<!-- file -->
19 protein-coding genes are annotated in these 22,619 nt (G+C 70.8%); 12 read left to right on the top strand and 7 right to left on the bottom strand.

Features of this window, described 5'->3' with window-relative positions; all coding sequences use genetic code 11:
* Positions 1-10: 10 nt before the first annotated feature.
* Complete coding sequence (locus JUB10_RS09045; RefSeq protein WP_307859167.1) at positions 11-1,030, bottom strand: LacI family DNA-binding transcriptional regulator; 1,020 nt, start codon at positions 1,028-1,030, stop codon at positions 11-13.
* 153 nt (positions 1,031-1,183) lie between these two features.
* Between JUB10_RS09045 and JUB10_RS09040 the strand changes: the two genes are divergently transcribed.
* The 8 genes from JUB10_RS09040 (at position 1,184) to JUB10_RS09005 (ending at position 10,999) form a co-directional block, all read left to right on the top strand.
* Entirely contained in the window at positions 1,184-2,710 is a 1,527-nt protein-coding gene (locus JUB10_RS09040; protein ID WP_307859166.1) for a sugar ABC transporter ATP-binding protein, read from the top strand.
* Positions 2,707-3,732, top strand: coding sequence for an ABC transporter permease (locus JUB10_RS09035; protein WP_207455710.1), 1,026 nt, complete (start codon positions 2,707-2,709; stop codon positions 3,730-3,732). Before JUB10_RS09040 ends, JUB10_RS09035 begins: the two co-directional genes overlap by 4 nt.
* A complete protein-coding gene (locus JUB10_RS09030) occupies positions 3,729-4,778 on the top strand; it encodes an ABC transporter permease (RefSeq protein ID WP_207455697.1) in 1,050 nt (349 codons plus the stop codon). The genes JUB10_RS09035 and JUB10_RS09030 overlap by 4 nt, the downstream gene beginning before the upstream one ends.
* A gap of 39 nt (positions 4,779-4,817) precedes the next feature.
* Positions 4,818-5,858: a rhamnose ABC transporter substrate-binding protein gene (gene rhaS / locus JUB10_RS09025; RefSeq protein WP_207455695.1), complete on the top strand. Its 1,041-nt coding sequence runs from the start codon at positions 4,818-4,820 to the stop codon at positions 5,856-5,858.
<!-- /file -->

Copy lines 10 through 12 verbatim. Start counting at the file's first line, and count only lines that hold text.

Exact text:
* A complete protein-coding gene (locus JUB10_RS09030) occupies positions 3,729-4,778 on the top strand; it encodes an ABC transporter permease (RefSeq protein ID WP_207455697.1) in 1,050 nt (349 codons plus the stop codon). The genes JUB10_RS09035 and JUB10_RS09030 overlap by 4 nt, the downstream gene beginning before the upstream one ends.
* A gap of 39 nt (positions 4,779-4,817) precedes the next feature.
* Positions 4,818-5,858: a rhamnose ABC transporter substrate-binding protein gene (gene rhaS / locus JUB10_RS09025; RefSeq protein WP_207455695.1), complete on the top strand. Its 1,041-nt coding sequence runs from the start codon at positions 4,818-4,820 to the stop codon at positions 5,856-5,858.